With the way the housing market has been over the last several years, you and your spouse may have built up a significant amount of equity in your residence. But if your marriage is on the rocks, you might be wondering who is going to get the money that is tied up in the family home.
It’s a good question, and one that is often grappled with during marriage dissolution. Your first step to answering it is to consider what you really want out of your divorce. If you have emotional ties to the residence and you need a place to live, you might be thinking about negotiating for the home. If, on the other hand, you want to get rid of your obligations to the residence, you might be considering your other options. But what is right for you?
Your options when dealing with the family home
The good news is that you might have a lot of options here, which gives you a little bit of flexibility. Before you make a decision on how to deal with the family home, you might want to consider each of the following options:
- Sell the home: This is a popular option. Here, you and your spouse put the residence on the market, sell it for as much as possible, and split the proceeds in a fair fashion. This allows you to quickly and cleanly break away from your spouse and the memories that you have tied up in the home while giving you some cash to start your post-divorce life. Just make sure that you and your spouse are clear on how the profits are going to be divided.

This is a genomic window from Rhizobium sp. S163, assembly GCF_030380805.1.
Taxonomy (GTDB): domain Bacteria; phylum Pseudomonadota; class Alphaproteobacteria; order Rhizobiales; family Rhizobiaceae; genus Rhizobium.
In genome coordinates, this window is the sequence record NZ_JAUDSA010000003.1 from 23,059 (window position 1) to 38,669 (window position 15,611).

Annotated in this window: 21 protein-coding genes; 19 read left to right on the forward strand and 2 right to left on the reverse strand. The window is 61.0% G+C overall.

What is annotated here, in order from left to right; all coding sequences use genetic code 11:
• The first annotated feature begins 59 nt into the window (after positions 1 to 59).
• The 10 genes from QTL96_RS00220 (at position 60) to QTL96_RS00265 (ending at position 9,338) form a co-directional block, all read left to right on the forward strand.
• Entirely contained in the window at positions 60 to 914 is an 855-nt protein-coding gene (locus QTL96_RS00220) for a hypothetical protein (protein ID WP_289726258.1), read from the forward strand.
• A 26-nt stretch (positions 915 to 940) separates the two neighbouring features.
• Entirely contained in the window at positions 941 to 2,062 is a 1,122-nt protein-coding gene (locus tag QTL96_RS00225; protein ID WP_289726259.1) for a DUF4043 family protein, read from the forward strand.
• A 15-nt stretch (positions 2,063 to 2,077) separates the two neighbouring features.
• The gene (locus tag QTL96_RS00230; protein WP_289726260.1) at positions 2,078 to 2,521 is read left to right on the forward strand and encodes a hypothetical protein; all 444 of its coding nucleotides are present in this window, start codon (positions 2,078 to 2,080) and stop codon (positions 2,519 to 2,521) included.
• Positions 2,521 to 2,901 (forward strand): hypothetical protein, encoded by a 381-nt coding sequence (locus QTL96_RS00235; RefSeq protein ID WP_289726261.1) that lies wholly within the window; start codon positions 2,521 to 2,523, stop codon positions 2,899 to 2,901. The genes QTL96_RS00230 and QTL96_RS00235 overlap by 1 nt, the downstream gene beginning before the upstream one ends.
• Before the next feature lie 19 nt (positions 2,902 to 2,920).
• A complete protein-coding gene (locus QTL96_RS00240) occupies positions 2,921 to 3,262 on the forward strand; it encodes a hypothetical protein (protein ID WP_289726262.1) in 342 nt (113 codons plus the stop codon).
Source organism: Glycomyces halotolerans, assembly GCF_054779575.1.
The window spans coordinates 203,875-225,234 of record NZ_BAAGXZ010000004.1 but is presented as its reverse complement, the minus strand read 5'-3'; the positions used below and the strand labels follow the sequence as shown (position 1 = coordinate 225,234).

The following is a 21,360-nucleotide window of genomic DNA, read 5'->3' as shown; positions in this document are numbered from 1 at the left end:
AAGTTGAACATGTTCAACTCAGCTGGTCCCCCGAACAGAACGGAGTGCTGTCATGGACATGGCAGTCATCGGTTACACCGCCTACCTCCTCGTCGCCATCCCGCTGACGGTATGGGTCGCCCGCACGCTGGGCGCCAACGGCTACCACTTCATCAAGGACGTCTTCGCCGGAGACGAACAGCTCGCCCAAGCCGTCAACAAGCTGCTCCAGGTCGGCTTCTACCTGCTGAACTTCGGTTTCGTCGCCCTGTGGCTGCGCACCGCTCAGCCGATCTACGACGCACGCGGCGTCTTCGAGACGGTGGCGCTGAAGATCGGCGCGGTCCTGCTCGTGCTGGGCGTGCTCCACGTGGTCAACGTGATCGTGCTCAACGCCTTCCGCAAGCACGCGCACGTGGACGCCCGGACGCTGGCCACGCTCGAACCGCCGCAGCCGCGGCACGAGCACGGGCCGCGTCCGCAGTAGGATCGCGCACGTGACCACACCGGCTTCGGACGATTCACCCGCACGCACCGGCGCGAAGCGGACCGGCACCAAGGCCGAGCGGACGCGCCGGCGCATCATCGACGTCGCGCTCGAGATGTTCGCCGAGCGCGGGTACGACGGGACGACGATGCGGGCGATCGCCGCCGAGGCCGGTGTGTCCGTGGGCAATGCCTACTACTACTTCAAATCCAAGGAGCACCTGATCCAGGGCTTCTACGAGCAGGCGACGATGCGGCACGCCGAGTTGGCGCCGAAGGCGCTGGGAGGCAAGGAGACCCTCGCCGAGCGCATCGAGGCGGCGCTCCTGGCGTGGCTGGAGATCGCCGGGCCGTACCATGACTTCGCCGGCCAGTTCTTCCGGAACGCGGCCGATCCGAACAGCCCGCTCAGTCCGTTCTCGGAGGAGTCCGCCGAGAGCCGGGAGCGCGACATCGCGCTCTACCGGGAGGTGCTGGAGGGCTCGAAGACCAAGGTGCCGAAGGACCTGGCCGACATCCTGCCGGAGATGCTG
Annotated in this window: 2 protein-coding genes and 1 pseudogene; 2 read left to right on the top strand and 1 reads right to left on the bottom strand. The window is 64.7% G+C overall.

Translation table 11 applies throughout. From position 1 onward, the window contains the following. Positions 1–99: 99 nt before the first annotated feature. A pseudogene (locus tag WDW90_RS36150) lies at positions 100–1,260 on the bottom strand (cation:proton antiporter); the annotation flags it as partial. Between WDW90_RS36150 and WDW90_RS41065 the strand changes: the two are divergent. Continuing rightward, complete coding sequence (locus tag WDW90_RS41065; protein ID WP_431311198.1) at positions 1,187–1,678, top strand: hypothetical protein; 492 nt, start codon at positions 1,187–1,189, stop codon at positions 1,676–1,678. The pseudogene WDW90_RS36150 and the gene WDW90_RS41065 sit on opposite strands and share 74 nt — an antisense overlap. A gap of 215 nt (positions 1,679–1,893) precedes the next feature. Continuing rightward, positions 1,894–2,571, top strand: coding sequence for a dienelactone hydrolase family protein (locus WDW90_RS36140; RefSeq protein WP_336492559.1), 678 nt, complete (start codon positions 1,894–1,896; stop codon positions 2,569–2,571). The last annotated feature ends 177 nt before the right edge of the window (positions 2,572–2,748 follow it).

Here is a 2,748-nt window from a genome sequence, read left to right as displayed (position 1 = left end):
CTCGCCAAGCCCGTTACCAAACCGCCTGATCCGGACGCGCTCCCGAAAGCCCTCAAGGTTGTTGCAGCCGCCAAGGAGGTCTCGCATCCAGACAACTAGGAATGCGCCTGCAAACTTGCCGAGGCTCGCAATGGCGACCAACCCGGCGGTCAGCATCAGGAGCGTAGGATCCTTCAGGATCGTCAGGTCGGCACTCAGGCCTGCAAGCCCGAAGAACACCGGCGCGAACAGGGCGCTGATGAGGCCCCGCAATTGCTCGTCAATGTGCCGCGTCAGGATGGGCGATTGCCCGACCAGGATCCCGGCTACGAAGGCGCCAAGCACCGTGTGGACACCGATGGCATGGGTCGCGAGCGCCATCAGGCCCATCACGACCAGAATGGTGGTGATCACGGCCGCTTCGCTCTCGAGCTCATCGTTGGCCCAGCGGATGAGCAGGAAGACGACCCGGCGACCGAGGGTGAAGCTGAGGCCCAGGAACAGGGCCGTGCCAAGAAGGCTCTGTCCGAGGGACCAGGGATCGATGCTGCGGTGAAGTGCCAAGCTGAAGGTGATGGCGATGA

- Negotiate with your spouse: If you or your spouse want to keep the home, you need to be prepared to negotiate for what you want. If you want the home, you’re going to have to be ready to give up other significant assets, such as retirement accounts. Keep in mind, too, that if you keep the marital home, you’re going to be solely responsible not only for the mortgage but also any upkeep and maintenance. If, on the other hand, you’re giving up the marital home, you need to ensure that you’re getting appropriate assets in exchange. Those could be retirement accounts, but maybe it’s also alimony or significant pieces of personal property.
- Continue co-ownership: This might sound like a bad idea, but for some couples, it works. You may be able to turn the marital residence into an income-generating property by renting it out, or you and your spouse might simply agree to continue to share payments and build equity. Just keep in mind that if you choose the latter option, someone is still probably going to have to find somewhere else to live, which means that someone is probably going to have to pay twice as much as the other.
Develop the divorce strategy that is right for you
Figuring out what to do with the marital residence can be tricky. And yet, it’s just one piece of the divorce puzzle that you have to try to put together. We know that as you navigate the process, you’re going to be stressed and overwhelmed. But try not to worry. You can have a legal advocate by your side every step of the way. By doing so, you can protect your interests and ensure that you’re making the decisions that are best for you.